Phil Robertson

Phil Robertson of the A&E reality show "Duck Dynasty" shows the 1 millionth duck call assembled at his warehouse. Robertson was suspended indefinitely by A&D after making controversial remarks about gay people and black people. (Margaret Croft / The News-Star / November 7, 2013)

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The suspension of A&E "Duck Dynasty" star Phil Robertson this week, for comments he made condemning homosexuality in a new GQ magazine profile, has managed to open another breach in the long-simmering American culture wars.

This time, the controversy involves one of the few bona-fide conservative stars on television, part of the hottest reality show on cable TV, lending the brouhaha a "Casablanca" feel: Liberals are shocked, shocked that a star from a show about life in rural America has expressed opinions still common in much of rural America. (For the uninitiated, "Duck Dynasty" centers on the lives of Robertson and his sons, who have ridden their duck-calling whistle firm to riches.)

One moment in the GQ interview featured Robertson holding forth on the varying attractiveness of different kinds of sex, expressing his preference for women: "I’m just thinking: There’s more there! She’s got more to offer. I mean, come on, dudes! You know what I’m saying? But hey, sin: It’s not logical, my man. It’s just not logical.”

Robertson added, when asked what he thought was sinful generally, "Start with homosexual behavior and just morph out from there. Bestiality, sleeping around with this woman and that woman and that woman and those men."

To sum up the ensuing controversy, liberals got riled that Robertson expressed those views, A&E got riled at the publicity and suspended Robertson, and conservatives got riled that Robertson was censured for expressing a viewpoint based on his religious views.

This is, one could argue, a controversy that the show's producers had long tried to put off. In a country seemingly split over everything, "Duck Dynasty" offered something liberals and conservatives could happily, and innocuously, watch together.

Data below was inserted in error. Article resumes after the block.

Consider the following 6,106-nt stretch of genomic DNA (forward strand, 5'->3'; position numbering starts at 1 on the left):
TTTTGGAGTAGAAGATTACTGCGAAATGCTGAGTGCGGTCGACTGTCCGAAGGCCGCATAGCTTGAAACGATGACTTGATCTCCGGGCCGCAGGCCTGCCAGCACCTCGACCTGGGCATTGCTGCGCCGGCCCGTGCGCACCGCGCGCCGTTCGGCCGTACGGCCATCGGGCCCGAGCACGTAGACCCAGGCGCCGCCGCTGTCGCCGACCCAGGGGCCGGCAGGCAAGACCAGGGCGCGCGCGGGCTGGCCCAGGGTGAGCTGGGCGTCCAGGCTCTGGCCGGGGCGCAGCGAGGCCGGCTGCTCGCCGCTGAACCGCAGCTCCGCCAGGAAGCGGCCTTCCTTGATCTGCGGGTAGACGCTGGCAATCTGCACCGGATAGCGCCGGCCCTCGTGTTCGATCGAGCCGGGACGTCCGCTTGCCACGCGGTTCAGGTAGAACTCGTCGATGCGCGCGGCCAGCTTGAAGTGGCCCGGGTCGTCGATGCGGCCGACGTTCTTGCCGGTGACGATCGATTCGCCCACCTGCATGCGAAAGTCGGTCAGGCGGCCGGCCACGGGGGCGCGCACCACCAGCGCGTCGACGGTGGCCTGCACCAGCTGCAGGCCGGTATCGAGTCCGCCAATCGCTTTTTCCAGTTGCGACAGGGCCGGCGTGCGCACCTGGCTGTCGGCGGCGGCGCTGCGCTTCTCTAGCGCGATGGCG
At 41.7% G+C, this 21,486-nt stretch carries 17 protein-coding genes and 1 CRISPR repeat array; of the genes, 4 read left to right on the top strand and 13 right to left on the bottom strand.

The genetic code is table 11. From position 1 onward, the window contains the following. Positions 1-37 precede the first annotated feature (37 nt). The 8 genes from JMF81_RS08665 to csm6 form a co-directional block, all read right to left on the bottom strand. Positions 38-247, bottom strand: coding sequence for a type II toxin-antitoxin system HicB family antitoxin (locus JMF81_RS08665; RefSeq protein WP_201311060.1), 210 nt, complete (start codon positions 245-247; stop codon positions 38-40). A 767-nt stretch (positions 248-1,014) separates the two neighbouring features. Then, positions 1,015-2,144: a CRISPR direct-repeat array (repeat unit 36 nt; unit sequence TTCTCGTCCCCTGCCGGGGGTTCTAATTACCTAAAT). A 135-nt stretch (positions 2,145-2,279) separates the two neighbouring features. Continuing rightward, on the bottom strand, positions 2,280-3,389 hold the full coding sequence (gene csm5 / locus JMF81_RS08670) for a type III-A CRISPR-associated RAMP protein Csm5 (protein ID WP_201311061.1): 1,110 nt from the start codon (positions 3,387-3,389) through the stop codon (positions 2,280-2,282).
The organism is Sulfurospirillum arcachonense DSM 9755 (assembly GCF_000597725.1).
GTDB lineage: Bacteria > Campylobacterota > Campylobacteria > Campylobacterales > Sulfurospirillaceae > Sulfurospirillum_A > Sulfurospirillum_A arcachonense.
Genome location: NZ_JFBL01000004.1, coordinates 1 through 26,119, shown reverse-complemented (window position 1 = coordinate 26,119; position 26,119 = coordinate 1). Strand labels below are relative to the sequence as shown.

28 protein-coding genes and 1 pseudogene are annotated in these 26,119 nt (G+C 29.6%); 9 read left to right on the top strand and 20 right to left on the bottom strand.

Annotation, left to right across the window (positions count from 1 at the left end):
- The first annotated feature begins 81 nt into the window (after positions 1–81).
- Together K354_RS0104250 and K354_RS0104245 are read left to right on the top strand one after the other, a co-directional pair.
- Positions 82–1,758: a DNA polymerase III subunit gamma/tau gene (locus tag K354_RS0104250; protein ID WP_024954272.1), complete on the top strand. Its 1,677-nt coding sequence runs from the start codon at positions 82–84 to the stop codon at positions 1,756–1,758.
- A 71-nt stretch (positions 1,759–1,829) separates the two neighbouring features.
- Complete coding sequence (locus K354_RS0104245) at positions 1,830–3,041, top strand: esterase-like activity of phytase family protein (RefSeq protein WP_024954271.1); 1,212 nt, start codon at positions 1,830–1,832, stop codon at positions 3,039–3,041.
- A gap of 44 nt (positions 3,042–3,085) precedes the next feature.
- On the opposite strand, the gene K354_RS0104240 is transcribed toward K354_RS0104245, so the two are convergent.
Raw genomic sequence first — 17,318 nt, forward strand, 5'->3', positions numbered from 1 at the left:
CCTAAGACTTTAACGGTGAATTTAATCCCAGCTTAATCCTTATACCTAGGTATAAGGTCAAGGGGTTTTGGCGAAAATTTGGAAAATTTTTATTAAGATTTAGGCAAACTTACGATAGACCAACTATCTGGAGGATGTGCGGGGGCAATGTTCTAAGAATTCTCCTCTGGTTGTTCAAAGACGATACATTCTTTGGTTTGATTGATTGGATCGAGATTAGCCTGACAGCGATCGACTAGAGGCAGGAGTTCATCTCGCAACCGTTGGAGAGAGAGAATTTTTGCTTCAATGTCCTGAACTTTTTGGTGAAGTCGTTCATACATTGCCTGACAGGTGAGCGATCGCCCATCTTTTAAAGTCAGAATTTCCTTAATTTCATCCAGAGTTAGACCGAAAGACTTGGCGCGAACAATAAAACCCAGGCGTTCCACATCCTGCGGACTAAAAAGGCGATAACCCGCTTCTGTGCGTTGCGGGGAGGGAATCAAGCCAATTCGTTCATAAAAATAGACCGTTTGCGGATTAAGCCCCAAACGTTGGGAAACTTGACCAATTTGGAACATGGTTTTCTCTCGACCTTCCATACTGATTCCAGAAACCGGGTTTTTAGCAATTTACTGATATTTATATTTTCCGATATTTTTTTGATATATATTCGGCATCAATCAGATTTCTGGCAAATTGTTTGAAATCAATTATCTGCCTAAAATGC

"Beyond Phil's continual celebration of women who know how to cook and carry the Bible, 'Duck Dynasty' is resolutely nonpolitical," the Los Angeles Times' Mary McNamara noted in August. "We have no idea how the Robertsons feel about gay marriage or civil rights or the current presidential administration. Their heated opinions are reserved for pesky neighbors who challenge them to lawn-mower races."

Which means the show managed to elide a couple basic facts about solid-red Louisiana: At a time when support for same-sex marriage has grown dramatically acrossthe nation, a PPP poll in February showed that only 29% of Louisiana voters thought same-sex marriage should be legal.

A majority supported civil unions, but those are not allowed a constitutional ban on same-sex marriage the state passed in 2004.

Sodomy, meantime, is still technically a crime in Louisiana. State law allows a punishment of up to five years in prison for perpetrating a "crime against nature," as the statute calls it. The statute isn't really supposed to be functional anymore; the Supreme Court in 2003 struck down anti-sodomy laws across the U.S.

But the state has not come along willingly. The legislature never got around to stripping the law off the books, so it still reads as graphically as some of Robertson's comments to GQ: "Crime against nature is the unnatural carnal copulation by a human being with another of the same sex. ... Emission is not necessary; and, when committed by a human being with another, the use of the genital organ of one of the offenders of whatever sex is sufficient to constitute the crime."

Some Louisiana police, too, have still been enforcing the law: A Baton Rouge Advocate investigation published in July revealed that the East Baton Rouge Parish sheriff’s office had arrested at least a dozen people under the anti-sodomy law since 2011.

The local prosecutor refused to pursue the cases, but the sheriff's office was not repentent.

“This is a law that is currently on the Louisiana books, and the sheriff is charged with enforcing the laws passed by our Louisiana Legislature,” a sheriff's office spokesperson told the Advocate at the time. “Whether the law is valid is something for the courts to determine, but the sheriff will enforce the laws that are enacted.”

The state's views were quite clear to its governor, Republican Bobby Jindal, in a statement released about the suspension Thursday morning.

"This is a free country and everyone is entitled to express their views," Jindal said, adding that "Phil Robertson and his family are great citizens of the state of Louisiana."

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